Wednesday, February 11, 2015

Jerome's Copper Returns to Clarkdale!

If you drive up the Old Highway past Cottonwood and head to Old Downtown Clarkdale, the first site you see on the left is the Old Clarkdale High School (everything here is "old") ... recently renovated to house the Copper Art Museum.  Everyone knows how much I love the history here, but with the word ART in the title, I pretty much drag my feet.  Don't let that stop YOU from visiting this amazing collection of copper and brass, however.  Here's a big piece of vein copper, pretty much as it came out of the ground.
There is an entry fee ... $8.00 each ... but don't let that stop you either.  They have the most amazing collection of copper pieces EVER!!  It happened that the man who procures all these treasures for this museum, was there to give me a personal tour.  His goal is to bring the Jerome copper back to town for everyone to see.  There was no manufacturing of any kind in this part of the country with the copper from the Jerome mines, which produced most of the copper in the entire World!!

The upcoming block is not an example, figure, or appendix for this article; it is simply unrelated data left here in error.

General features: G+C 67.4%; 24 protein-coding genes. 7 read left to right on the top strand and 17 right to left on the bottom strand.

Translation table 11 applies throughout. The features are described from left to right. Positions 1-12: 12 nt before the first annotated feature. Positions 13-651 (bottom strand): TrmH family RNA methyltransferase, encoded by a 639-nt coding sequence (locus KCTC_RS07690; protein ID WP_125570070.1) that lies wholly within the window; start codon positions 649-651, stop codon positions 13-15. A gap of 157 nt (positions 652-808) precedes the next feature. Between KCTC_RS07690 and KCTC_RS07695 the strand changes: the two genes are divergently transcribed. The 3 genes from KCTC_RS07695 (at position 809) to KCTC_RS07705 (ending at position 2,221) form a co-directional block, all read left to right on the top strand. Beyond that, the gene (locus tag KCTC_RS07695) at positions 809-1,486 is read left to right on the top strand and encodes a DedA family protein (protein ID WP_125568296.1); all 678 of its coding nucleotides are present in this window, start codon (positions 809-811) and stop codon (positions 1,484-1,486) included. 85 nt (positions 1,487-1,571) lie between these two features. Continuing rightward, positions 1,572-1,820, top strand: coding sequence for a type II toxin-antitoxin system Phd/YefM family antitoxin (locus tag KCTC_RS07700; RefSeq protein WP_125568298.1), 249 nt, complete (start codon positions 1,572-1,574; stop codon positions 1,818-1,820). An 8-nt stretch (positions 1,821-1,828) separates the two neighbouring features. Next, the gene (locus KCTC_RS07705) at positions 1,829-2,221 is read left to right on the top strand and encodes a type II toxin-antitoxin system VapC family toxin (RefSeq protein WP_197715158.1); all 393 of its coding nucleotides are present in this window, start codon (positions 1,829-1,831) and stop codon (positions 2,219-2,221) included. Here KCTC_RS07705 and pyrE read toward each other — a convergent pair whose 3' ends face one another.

They also have a HUGE collection of brass trench art.  Although the sign says these were all made by men in the trenches, when I visited the World War museum in Kansas City, THEY think most of these were made by the French and purchased by the soldiers as mementos.  Nonetheless, they are just beyond words!!
Clarkdale was founded in 1912 and is a company smelter town built by William Clark for his mine (United Verde Copper) in Jerome.  He made so much stinking money at this game that Clarkdale became the most modern mining town in the world.  They had telegraph, telephones, electrical wiring, sewer and water services.  He built his own mansion across the Verde River near Pecks Lake (source of the Apache words Crooked Water), but it was destroyed by a suspicious fire in 2010.  Here's an example of some of the amazing craftsmanship.  Apparently there are places to this day where you can order walls of copper like this.  I imagine it's pretty pricey, but WOW!!!